DESIGN / BID / BUILD TEAM
Architect of Record
Associate Civil Engineer
Associate Structural Engineer
Associate Structural Engineer
Associate M/E/P Engineers
Architectural Lighting Designer
Architectural Lighting Designer
Passenger Flow Analysis
Baggage Handling Consultant
Airport Systems Consultant
Security Systems Consultant
Cost Estimating & Scheduling
Giuliani Associates Architects
Still & Svitchen
Kohn, Pedersen, Fox
MA Engineering Consultants
Thomas L. Brown
A. Morton Thomas
Roy D. McQueen Associates
Burns & McDonnell
Ammann & Whitney
HC Yu & Associates
Domingo Gonzales Associates
Van Duzen & Associates
Heitmann & Associates
Glover & Associates
Faithful & Gould
MILLION SQUARE FEET
Project Description: In compliance with the airport master plan, Tier 2 was located south of the existing Midfield Concourse A-B, between future Taxilanes D & E and Taxiways J & Z. To accommodate the flight schedule anticipated by the building tenant (United Airlines), a four-level 2.7 million square feet building was developed with a total of 44 departure gates: 22 wide-body and 22 narrow-body. The overall building width is 142 feet at the center tapering to 110 at the ends.
- Basement Level: Baggage handling system conveyors, airline operations spaces, concessions storage areas, mechanical rooms, & electrical vaults.
- Apron Level: Two airport people mover stations, six separate baggage handling rooms (each room provided with make-up, transfer input and terminating bag delivery systems), baggage tug ramps & drives, airline operations spaces, airport operations spaces (maintenance, public safety, & fire control), 5 loading docks with a total of 12 berths, mechanical rooms & electrical substations.
- Concourse Level: 66 feet wide circulation corridor with 4 moving walkways (2 in each direction), 34-feet deep departure lounges & boarding areas, airline customer service offices, 100,000 SF of concession areas, federal inspections station, and public toilet rooms.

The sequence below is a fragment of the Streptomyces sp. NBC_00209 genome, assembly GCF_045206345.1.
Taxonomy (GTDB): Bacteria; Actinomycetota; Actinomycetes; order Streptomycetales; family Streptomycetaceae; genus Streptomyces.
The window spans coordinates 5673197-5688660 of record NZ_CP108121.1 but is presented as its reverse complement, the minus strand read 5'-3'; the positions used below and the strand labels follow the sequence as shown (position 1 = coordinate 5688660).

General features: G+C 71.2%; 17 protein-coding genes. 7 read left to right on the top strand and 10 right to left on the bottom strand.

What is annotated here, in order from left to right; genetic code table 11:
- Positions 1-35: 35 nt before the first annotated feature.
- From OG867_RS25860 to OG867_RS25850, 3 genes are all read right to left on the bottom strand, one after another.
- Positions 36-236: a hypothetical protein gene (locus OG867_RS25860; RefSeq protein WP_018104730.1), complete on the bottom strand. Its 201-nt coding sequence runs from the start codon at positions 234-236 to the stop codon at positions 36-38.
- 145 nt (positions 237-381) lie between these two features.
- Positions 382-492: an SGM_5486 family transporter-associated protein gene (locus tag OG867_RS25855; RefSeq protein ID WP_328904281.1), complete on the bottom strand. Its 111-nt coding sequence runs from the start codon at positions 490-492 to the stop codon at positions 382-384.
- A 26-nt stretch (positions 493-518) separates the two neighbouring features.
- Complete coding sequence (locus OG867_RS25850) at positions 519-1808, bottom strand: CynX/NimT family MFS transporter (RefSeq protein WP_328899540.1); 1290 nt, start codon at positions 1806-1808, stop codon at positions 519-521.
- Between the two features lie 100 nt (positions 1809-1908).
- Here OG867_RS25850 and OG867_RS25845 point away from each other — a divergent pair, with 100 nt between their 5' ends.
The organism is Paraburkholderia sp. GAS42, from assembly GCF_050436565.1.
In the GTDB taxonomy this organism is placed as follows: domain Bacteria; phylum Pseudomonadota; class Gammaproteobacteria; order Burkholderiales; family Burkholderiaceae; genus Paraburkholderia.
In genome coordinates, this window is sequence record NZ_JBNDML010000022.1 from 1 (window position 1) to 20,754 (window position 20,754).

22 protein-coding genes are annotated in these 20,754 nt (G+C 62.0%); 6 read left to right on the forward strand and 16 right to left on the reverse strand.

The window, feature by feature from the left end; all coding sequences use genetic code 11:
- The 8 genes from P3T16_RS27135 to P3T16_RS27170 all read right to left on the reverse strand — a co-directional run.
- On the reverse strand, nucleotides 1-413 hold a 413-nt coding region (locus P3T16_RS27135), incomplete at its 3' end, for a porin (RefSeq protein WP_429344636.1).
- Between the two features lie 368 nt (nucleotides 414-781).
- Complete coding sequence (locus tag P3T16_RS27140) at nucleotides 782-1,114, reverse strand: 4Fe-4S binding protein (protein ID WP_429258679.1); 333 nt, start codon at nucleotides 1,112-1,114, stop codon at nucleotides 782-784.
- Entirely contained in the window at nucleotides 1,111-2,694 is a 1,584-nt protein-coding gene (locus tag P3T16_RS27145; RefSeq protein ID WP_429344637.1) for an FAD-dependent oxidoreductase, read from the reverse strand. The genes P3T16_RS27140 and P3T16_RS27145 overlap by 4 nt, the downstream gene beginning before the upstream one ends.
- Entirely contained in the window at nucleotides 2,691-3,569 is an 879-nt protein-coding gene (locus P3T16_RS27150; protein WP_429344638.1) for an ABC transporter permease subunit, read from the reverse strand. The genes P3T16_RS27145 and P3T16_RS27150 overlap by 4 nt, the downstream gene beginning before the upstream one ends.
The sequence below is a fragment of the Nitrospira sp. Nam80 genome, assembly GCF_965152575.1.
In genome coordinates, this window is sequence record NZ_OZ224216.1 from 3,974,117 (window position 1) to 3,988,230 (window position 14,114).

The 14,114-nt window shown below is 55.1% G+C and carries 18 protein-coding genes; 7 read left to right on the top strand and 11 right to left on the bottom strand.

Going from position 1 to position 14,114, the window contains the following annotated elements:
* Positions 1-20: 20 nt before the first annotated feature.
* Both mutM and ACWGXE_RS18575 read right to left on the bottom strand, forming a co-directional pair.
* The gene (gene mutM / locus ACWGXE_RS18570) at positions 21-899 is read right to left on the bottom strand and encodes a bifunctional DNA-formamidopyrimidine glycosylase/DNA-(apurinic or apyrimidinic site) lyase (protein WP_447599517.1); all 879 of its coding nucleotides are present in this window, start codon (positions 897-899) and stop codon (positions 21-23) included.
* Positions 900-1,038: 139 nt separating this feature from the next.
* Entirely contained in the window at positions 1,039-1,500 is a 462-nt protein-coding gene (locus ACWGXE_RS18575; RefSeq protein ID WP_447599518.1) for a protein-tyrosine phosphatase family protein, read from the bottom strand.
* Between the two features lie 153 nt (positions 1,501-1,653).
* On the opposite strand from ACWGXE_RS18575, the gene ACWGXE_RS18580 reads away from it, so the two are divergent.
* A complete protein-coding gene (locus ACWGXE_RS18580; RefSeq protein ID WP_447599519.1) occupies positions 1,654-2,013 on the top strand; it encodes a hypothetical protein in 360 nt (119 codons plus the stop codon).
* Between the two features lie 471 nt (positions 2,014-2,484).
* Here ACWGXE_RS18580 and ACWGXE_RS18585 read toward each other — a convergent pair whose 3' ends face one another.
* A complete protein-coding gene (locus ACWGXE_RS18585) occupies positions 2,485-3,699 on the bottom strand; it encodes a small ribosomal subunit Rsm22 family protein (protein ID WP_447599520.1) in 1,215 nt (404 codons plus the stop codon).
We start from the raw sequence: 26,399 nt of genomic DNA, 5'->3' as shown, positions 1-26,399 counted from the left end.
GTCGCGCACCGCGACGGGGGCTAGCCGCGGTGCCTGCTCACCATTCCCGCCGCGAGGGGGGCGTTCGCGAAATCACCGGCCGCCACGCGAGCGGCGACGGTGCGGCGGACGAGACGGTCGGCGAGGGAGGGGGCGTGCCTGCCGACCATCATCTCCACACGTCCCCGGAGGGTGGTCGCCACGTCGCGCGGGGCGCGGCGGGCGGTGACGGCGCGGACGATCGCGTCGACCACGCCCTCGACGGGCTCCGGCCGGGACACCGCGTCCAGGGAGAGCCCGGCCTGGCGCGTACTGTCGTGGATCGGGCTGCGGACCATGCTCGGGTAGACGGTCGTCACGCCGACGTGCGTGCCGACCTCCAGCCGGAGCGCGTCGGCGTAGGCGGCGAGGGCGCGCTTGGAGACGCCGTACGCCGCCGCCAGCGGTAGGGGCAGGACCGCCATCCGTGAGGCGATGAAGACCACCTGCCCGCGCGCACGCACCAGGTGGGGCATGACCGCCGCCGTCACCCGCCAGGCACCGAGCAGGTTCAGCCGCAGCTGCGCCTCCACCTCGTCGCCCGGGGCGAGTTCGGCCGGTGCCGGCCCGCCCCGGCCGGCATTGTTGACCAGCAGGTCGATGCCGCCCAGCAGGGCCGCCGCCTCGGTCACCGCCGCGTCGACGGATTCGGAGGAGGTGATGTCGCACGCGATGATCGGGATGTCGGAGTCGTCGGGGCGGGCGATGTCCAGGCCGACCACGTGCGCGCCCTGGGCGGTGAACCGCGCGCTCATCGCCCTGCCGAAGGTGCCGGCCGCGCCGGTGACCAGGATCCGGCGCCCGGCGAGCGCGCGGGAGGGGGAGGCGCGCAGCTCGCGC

- Mezzanine Level: Sterile corridor for inbound international passengers, federal inspections station primary inspection hall, airline offices, and mechanical rooms.
- Penthouse Level: Two 16,000 SF airline clubs located at the building 1/4 and 3/4 points, one 10,000 SF airline first-class lounge located at the center of the building, and mechanical & electrical rooms.
Transportation Nodes, located at the ¼ and ¾ points along the length of the building, are the primary entry and exit points for passengers connecting to other concourses or the Main Terminal. The nodes are marked by an open, column-free, three-story hall surrounded on the Concourse Level with premium retail space and restaurants. The Sterile Corridor Level above wraps the main hall and a clear span bridge passes through. At the uppermost level, the airline club overlooks the activity below. Each transportation node is topped by a long span truss and sky lights.
Departure Lounges are paired together both laterally and across from one another, at regular intervals, for efficiency and flexibility. Holdroom zones are separated by blocks of retail space, restrooms and other core elements. Each holdroom is 9,300 SF, sized to accommodate two simultaneously departing wide-body jets. At the ends of the building consolidated holdrooms, each 25,800 SF, serve 8-9 closer spaced narrow-body gate positions.